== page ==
The snobbery and conformity of our educated class
Via Instapundit, when did Matthew Yglesias become a voice of sanity? He writes:
… if all the people with degrees are on the same side of certain big moral and political questions, it’s going to be very hard for them to draw the line between actual expert knowledge and beliefs they happen to hold. Perhaps the greatest recent example of this was tons and tons of public health academics joining a sign-on letter in favor of the George Floyd protests. Note they didn’t just say something like “outdoor activity is relatively safe and we encourage everyone to do things outdoors that are important to them (church services, social justice protests, gatherings with family).” Instead, they decided to endorse the agenda of the protests. . . .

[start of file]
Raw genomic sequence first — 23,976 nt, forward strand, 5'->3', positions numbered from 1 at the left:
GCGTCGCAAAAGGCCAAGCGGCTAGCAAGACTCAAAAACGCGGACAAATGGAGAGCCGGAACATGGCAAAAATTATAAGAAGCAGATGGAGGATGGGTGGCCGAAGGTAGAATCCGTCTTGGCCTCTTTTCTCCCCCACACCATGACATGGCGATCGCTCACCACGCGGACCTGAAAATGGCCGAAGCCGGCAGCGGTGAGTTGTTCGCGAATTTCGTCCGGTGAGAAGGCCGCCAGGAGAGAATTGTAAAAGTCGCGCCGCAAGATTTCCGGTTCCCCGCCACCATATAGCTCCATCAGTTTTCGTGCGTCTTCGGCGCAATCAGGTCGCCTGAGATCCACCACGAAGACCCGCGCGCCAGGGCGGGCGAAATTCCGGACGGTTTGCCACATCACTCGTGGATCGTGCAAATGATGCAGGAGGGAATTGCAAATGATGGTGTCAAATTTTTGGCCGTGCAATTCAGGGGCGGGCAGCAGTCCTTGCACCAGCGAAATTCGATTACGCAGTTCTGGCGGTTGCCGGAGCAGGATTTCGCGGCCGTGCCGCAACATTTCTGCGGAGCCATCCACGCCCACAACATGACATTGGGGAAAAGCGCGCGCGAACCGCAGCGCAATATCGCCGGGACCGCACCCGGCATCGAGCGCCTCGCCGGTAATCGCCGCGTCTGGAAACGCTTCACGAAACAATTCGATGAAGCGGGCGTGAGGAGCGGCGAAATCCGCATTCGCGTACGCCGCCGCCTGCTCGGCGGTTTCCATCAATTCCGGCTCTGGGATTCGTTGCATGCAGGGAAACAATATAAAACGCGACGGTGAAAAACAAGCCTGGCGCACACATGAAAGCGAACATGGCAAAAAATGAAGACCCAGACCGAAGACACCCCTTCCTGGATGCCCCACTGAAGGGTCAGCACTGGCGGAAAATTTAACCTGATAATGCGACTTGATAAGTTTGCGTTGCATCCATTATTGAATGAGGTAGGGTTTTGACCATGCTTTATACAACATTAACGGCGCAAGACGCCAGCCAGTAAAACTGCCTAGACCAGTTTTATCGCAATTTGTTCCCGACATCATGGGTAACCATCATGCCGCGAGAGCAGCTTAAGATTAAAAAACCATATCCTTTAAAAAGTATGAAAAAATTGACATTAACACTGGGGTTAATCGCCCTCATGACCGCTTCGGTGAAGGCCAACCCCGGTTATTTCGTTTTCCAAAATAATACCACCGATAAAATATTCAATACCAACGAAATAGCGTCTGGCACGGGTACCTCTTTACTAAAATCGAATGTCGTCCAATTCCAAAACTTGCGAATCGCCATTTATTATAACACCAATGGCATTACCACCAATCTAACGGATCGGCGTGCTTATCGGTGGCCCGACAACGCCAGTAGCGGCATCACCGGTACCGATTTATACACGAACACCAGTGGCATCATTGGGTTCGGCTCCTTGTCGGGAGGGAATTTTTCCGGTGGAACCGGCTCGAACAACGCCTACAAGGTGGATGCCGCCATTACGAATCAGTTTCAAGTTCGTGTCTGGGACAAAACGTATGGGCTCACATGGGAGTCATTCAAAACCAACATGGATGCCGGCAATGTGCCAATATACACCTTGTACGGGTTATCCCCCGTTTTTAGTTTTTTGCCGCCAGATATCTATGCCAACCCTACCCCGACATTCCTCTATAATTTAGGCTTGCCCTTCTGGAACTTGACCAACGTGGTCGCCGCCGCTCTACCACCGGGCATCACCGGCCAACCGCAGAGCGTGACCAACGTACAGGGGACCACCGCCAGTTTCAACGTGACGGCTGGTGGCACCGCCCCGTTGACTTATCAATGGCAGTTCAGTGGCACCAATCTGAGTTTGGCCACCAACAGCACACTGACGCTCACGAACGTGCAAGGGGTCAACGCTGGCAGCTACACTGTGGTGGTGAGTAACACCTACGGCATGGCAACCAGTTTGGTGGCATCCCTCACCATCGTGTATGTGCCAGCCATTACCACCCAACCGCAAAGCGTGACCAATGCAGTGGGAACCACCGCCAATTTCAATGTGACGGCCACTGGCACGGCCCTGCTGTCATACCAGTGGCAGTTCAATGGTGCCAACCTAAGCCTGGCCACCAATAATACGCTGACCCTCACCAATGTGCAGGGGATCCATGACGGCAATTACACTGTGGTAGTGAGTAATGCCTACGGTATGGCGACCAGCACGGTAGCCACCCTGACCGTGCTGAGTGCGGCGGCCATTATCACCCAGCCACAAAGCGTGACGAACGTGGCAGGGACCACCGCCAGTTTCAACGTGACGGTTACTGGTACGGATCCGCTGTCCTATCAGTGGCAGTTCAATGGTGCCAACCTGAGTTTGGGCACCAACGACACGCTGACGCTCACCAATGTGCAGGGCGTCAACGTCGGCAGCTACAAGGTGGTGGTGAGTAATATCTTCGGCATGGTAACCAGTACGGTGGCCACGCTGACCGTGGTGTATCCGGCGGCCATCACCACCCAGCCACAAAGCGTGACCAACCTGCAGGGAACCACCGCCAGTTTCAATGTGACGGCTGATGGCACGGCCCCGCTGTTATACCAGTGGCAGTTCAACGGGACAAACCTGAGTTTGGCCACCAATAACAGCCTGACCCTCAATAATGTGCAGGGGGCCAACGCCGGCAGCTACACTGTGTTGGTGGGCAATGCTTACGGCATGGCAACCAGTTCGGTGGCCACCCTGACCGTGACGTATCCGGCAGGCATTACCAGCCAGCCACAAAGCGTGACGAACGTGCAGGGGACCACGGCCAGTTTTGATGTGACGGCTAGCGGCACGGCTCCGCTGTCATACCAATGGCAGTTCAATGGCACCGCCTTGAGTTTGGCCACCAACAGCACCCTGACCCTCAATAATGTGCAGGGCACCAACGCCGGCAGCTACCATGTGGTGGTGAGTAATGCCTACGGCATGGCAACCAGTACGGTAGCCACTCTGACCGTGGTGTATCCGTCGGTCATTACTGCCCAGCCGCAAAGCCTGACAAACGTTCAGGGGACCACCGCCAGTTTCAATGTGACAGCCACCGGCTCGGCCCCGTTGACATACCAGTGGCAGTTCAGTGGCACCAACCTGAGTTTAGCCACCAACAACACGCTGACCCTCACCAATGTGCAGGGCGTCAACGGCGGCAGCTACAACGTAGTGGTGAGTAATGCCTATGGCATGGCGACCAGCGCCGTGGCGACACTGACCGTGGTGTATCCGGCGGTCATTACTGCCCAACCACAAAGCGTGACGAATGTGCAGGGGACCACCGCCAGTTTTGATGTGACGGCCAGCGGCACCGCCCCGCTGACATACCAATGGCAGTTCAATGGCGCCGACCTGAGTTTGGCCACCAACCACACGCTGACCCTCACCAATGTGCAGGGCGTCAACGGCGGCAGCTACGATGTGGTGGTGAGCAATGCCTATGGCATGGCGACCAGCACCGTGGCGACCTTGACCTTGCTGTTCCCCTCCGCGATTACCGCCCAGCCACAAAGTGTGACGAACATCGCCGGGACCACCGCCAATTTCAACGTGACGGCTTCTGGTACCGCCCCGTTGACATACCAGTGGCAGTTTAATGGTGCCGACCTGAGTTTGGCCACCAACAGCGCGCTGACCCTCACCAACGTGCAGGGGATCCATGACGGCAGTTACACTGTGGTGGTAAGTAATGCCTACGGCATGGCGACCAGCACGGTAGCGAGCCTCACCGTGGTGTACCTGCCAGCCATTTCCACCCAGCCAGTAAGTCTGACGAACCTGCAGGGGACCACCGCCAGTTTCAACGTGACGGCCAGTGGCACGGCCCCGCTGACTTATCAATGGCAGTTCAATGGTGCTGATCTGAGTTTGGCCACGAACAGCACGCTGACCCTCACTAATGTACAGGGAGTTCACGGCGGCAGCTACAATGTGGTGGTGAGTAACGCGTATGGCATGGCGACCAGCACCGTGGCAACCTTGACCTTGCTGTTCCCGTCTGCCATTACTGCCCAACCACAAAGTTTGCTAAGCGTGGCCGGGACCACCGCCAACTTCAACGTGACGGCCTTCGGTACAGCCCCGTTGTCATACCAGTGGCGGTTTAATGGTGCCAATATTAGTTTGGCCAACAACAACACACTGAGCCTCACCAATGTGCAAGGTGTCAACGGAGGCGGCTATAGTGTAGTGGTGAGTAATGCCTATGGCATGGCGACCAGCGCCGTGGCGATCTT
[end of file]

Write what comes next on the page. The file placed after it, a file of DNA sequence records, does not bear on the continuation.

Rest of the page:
This surely did approximately nothing to actually advance anti-racism causes (who cares what public health academics have to say about this?) but a great deal to burn the credibility of public health academics in the eyes of a huge swathe of the population.
A dimension to add is that people can gain educated credentials without being well educated. For many, higher education has simply become a way to claim default authority over others.